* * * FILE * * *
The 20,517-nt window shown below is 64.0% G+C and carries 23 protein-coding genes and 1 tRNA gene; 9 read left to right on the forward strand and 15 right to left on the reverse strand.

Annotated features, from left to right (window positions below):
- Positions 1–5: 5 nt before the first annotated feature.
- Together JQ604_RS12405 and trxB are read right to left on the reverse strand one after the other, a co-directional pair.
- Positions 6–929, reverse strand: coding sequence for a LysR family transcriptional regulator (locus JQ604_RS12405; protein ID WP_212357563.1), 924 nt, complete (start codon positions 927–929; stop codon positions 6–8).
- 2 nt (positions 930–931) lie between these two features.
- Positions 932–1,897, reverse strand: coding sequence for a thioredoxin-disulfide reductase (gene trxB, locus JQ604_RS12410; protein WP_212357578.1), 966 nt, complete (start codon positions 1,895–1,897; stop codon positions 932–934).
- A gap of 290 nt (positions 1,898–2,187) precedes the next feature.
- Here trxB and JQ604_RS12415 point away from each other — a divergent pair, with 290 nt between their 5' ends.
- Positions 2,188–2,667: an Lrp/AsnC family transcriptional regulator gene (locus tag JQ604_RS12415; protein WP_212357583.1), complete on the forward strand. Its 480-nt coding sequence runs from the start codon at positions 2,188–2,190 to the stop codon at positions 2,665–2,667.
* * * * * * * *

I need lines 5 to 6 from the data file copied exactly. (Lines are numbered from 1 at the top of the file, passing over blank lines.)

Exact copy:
- Positions 6–929, reverse strand: coding sequence for a LysR family transcriptional regulator (locus JQ604_RS12405; protein ID WP_212357563.1), 924 nt, complete (start codon positions 927–929; stop codon positions 6–8).
- 2 nt (positions 930–931) lie between these two features.